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Studios of the Creative Class

Studios of the Creative Class

By Kathy Hagood, Photos by Art Meripol

May 1, 2017

Birmingham has produced three energetic examples of modern work place design.

The design of work spaces has evolved rapidly in urban areas with changing technologies and business goals of the new century. A number of those new workplace design trends are gaining popularity in Alabama.

Birmingham, which has been going through extensive revitalization in recent years, has produced three interesting examples of how some of the strongest trends in workplace design for the 21st century are being manifested. Saw Works Studio, the Stockyard and MAKEbhm continue to earn kudos both from architects and the public.

The traditional workplace of the past century typically was divided into offices or cubicles with little to no visibility of other workers and limited common areas, notes Sheri Schumacher, an associate professor who teaches design studio and interior architecture in the School of Architecture at Auburn University. “The emphasis used to be on keeping people separated except for formal meetings. The thinking was they would get more work done without interruptions,” she says.

But current thinking borne out by research shows that workers are more productive and creative when they are able to interact easily with coworkers as they work. Creative fields, including advertising, journalism, architecture and computer technology, have tended toward more open work space plans for many years with great success and are significantly influencing modern workplace trends, Schumacher says.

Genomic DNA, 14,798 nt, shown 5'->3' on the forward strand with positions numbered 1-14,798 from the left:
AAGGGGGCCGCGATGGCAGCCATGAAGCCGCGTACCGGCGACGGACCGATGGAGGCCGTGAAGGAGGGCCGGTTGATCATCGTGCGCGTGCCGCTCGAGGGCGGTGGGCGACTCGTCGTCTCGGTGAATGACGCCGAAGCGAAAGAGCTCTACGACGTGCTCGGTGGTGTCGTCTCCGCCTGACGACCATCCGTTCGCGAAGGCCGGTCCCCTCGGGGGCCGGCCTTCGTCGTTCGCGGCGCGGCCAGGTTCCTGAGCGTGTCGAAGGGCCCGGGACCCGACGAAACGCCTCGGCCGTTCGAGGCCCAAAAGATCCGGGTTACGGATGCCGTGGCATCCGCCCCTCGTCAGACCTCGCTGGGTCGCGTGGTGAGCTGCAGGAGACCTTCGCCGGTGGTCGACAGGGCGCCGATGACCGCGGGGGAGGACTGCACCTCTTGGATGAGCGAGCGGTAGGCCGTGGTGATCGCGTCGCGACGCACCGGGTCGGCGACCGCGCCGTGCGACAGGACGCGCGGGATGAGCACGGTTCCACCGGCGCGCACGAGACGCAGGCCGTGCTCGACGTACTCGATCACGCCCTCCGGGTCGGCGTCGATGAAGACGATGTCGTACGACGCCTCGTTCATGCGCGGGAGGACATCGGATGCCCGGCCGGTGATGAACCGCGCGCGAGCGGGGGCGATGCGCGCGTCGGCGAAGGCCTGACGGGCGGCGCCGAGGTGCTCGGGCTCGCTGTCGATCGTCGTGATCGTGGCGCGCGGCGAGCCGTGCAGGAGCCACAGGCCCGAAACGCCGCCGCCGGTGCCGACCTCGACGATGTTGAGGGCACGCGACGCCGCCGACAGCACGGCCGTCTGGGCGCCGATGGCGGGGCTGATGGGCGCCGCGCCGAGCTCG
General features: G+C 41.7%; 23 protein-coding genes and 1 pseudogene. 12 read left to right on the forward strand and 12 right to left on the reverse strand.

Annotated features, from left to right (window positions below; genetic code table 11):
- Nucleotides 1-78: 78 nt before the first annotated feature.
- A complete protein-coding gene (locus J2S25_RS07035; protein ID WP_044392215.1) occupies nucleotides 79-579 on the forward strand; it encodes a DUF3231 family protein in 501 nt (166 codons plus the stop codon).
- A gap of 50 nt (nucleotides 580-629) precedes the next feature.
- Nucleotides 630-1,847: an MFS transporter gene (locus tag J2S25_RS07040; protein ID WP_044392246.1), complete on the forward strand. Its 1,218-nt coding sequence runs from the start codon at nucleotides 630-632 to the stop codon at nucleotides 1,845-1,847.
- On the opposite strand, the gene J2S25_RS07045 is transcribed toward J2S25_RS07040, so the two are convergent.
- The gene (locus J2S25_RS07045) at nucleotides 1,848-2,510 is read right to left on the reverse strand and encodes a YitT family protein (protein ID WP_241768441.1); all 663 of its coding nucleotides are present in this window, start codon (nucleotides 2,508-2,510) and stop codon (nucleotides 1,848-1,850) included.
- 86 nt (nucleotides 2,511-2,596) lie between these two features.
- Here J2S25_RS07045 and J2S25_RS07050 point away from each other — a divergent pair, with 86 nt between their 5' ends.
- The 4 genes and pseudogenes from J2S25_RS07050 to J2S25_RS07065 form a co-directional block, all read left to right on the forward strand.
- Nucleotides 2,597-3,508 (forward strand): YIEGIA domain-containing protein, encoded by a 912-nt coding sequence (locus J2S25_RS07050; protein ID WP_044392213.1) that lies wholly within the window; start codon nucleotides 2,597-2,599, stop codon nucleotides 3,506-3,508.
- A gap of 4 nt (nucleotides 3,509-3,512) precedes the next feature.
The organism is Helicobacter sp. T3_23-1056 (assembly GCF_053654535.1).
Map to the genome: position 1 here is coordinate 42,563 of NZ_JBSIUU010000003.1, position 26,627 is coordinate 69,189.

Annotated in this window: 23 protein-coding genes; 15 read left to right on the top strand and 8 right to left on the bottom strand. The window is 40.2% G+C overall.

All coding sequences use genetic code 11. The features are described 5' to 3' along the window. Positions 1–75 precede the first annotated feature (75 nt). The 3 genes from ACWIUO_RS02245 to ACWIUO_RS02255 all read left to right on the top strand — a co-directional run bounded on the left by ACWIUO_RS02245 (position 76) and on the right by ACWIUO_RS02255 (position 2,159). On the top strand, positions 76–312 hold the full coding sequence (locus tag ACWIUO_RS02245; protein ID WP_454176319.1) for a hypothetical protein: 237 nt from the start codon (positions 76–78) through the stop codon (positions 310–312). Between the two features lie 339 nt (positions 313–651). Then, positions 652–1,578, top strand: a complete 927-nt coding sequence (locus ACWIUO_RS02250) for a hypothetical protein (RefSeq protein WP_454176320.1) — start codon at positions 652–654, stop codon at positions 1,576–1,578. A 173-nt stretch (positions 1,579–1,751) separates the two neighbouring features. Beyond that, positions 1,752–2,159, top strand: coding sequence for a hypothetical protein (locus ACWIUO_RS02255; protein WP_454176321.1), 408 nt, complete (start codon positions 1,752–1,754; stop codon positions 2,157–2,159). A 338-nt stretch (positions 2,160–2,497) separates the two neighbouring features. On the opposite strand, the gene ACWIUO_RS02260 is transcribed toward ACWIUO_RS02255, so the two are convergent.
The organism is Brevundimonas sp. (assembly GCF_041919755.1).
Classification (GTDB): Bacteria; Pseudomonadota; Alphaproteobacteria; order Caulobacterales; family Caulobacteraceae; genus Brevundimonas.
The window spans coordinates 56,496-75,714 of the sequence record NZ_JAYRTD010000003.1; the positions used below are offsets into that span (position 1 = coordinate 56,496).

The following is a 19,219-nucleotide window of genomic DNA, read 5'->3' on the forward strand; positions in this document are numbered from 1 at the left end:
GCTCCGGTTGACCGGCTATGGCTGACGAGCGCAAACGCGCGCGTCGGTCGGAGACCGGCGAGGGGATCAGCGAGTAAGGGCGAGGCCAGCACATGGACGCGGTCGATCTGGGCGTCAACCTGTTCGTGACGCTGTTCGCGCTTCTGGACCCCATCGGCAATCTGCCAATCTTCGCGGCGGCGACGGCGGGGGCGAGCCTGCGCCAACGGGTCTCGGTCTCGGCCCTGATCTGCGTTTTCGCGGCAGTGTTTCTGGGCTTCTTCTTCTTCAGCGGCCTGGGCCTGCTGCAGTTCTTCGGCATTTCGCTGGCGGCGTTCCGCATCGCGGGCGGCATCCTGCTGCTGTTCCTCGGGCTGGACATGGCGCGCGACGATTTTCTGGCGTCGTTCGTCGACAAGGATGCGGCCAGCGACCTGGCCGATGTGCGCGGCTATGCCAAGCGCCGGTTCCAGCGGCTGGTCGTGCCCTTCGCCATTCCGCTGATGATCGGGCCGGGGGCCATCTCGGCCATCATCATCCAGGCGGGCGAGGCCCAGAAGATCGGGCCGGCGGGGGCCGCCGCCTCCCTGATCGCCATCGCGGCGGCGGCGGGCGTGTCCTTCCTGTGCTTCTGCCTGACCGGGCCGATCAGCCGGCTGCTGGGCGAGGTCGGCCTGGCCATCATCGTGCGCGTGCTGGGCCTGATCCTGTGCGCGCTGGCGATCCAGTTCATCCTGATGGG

All three great work places listed above feature large, flexible common areas and other design strategies that foster “creative collisions” and collaboration, says Cheryl Morgan, an architect and consultant who led Auburn University’s Urban Studio for many years. Morgan has served on the Birmingham Design Review Committee, influencing revitalization projects, such as Railroad Park, Red Mountain Park and Sloss Furnaces. “People get better ideas and learn more of what they need to know on projects when they can talk with others,” Morgan says, pointing to ideas she says are aptly expressed in Richard Florida’s book “The Rise of the Creative Class.”

Technology also has changed the need for individual office space. Space for filing cabinets is seldom needed, for example. That allows for smaller individual stations and more room for collaborative space that can be used in various ways. Workplace product and research giant Henry Miller reports 70 percent of companies that have changed their space allotment in recent years have opted for more collaborative, flexible spaces. Henry Miller further reports that “whereas in 1999, space allocation was 73 percent individual and 27 percent group, by 2005 that had shifted to 52 percent individual and 48 percent group.”

Another productivity and morale booster being incorporated more frequently into workplace design and shown in the Birmingham examples is access to natural light, Morgan says. “People don’t have to have their own office with a window, but they do need to be able see outside, how the light changes as the day progresses,” Morgan says. “Studies have shown a direct effect of the presence of natural light on workers’ mood, energy level and productivity.”

Sustainability, including recycling, reuse and historic preservation, is another key trend favorably influencing the modern workplace, Schumacher says. The three Birmingham projects are all based on the adaptive reuse of pre-existing structures and in some cases salvaged materials. “Urban environments like Birmingham often have wonderful structures that can be reinvented for modern uses,” she says.